A post I originally published in September 2011. Probably incited from the 9/11 anniversary hype.
This post is, hopefully, a pleasant change from the usual serious stuff. Well this is still serious but a much more uplifting topic.
I am an addict of music. It is a very important part of my life, practically essential, if I am to retain a reasonable mood balance. My taste ranges extensively, but not into heavy metal, punk or run of the mill popular music. Favourite styles range from classical, including a lot of opera, especially Puccini, to Traditional Jazz.
It has long been a theory of mine that music lovers, those of us who feel music, who become emotional from listening to a particular passage, who consider that music is very special, are different from other people. Of course we are all different, but I mean fundamentally.
I am a firm pacifist and just cannot understand how a true music-lover can sit comfortably with terrorism and war. Most, music lover or not, do not, but the person who actively incites war, participates willingly and supports killing, torturing and injuring, can they also be music lovers? Just a thought.
Having this particular relationship with music, it is easy to understand my interest in publishing this particular ‘Sott.net’ article.
Music is not only able to affect your mood — listening to particularly happy or sad music can even change the way we perceive the world, according to researchers from the University of Groningen.
Music and mood are closely interrelated — listening to a sad or happy song on the radio can make you feel more sad or happy. However, such mood changes not only affect how you feel, they also change your perception. For example, people will recognize happy faces if they are feeling happy themselves.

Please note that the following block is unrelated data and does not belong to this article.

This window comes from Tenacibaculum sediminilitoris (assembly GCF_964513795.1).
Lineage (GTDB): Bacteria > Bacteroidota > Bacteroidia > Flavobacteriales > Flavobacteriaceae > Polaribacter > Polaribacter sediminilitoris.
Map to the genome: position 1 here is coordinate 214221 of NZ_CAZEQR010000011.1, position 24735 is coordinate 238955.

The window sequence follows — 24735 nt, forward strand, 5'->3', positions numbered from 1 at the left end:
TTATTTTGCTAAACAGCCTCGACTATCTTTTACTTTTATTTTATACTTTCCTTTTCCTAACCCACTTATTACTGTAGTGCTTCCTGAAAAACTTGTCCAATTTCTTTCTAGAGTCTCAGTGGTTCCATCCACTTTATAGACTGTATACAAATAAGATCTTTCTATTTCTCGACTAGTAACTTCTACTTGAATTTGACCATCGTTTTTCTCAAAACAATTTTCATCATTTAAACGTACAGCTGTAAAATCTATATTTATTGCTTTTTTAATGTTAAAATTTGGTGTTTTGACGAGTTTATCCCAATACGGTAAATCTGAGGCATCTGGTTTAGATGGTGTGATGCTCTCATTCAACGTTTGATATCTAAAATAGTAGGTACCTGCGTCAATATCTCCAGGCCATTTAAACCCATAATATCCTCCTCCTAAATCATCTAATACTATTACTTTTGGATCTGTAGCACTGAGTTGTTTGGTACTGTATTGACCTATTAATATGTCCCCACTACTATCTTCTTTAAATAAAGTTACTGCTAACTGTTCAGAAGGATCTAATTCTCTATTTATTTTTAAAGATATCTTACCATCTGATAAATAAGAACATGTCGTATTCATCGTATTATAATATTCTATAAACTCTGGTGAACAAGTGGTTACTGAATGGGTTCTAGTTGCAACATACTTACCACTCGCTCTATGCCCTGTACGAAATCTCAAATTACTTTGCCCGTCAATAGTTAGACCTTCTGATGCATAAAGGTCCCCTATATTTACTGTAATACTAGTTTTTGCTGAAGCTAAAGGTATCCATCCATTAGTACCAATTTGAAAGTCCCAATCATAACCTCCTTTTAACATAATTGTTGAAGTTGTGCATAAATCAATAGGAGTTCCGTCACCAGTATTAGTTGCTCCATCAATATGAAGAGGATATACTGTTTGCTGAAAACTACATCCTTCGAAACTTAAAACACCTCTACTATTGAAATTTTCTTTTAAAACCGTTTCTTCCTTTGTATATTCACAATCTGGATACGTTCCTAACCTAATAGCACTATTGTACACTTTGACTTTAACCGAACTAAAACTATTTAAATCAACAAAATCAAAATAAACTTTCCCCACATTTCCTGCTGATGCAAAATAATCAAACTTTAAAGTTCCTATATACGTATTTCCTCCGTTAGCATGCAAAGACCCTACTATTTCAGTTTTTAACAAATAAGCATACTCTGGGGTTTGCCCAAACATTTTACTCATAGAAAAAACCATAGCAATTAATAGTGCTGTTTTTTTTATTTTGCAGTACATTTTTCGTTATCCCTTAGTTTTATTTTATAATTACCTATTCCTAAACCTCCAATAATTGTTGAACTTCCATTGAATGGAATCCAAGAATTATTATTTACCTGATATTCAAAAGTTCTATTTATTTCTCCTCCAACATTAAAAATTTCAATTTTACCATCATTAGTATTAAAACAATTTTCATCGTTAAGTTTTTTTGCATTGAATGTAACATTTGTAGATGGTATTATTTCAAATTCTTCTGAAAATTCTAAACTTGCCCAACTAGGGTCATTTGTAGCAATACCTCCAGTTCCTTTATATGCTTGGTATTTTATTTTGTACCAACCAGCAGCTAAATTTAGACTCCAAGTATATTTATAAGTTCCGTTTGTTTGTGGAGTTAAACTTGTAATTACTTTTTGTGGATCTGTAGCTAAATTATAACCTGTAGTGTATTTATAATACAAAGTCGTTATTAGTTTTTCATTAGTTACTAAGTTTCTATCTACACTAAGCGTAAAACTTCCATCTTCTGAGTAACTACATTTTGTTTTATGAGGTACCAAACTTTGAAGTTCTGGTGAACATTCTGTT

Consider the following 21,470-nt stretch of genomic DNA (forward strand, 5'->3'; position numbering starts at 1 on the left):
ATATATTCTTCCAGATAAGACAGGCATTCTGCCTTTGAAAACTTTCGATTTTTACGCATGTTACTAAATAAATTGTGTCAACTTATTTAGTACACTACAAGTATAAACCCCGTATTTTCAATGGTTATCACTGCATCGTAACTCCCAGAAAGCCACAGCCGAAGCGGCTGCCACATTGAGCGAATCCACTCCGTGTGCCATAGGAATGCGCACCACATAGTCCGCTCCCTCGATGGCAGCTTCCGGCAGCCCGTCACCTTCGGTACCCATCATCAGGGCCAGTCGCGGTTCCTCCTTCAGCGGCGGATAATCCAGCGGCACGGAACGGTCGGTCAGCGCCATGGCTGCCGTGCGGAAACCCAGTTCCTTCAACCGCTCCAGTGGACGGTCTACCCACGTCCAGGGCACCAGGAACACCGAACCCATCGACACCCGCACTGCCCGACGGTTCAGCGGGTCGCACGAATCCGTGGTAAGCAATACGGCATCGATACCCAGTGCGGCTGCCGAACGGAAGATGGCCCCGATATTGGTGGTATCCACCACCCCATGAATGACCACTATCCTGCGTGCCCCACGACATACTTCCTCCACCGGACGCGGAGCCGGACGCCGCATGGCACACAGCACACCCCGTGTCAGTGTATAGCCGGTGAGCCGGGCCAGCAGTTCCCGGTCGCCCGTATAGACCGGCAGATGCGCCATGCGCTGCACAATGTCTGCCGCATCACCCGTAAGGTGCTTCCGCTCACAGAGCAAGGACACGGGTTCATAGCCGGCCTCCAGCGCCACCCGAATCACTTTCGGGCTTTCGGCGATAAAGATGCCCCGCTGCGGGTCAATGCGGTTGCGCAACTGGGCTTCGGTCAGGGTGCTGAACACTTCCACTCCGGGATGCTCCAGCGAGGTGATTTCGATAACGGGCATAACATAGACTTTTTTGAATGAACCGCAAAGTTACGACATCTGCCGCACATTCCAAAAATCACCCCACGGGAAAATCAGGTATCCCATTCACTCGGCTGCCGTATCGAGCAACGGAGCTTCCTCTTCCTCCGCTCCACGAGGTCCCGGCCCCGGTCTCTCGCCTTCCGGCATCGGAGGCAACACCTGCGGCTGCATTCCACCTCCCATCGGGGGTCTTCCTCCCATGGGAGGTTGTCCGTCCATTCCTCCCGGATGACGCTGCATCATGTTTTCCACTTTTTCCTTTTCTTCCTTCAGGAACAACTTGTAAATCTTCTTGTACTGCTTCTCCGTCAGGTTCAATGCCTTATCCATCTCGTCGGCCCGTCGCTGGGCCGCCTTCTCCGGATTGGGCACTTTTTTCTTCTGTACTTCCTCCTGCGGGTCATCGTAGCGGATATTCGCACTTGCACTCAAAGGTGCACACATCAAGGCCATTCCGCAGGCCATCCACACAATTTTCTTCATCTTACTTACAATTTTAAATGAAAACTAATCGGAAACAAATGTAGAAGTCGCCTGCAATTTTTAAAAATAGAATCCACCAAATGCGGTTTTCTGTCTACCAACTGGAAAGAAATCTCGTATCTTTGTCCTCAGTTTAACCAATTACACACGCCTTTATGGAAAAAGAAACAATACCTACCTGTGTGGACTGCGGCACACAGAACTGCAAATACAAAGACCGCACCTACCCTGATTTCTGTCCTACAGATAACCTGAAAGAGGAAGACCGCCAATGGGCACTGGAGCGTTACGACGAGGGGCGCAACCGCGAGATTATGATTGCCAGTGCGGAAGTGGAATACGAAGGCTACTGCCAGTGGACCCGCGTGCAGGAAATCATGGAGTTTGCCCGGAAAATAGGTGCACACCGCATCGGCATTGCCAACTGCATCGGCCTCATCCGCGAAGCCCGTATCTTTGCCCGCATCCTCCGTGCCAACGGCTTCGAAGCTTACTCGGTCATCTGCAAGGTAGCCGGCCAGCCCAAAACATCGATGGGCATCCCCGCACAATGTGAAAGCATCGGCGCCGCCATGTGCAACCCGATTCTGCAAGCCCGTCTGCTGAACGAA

A new study by researcher Jacob Jolij and student Maaike Meurs of the Psychology Department of the University of Groningen shows that music has an even more dramatic effect on perception: even if there is nothing to see, people sometimes still see happy faces when they are listening to happy music and sad faces when they are listening to sad music.
Jolij and Meurs had their test subjects perform a task in which they had to identify happy and sad smileys while listening to happy or sad music. Music turned out to have a great influence on what the subjects saw: smileys that matched the music were identified much more accurately. And even when no smiley at all was shown, the subjects often thought they recognized a happy smiley when listening to happy music and a sad one when listening to sad music.
The latter finding is particularly interesting according to the researchers. Jolij: ‘Seeing things that are not there is the result of top-down processes in the brain. Conscious perception is largely based on these top-down processes: your brain continuously compares the information that comes in through your eyes with what it expects on the basis of what you know about the world. The final result of this comparison process is what we eventually experience as reality. Our research results suggest that the brain builds up expectations not just on the basis of experience but on your mood as well.’
The research was published in the open access journal PLoS ONE on 21 April.
- Do You Have a ‘Perception’ Problem? (psychologytoday.com)
- Perception (caitlinevans.com)
- Things Are As They Seem (sigfeser.wordpress.com)
- Mood (mgw99.wordpress.com)
- Music: It’s Like a Massage but Cheaper (fitsugar.com)
- Music Therapy (jessicasperspective.wordpress.com)
- Do You Use Music to Create a Mood? (casasugar.com)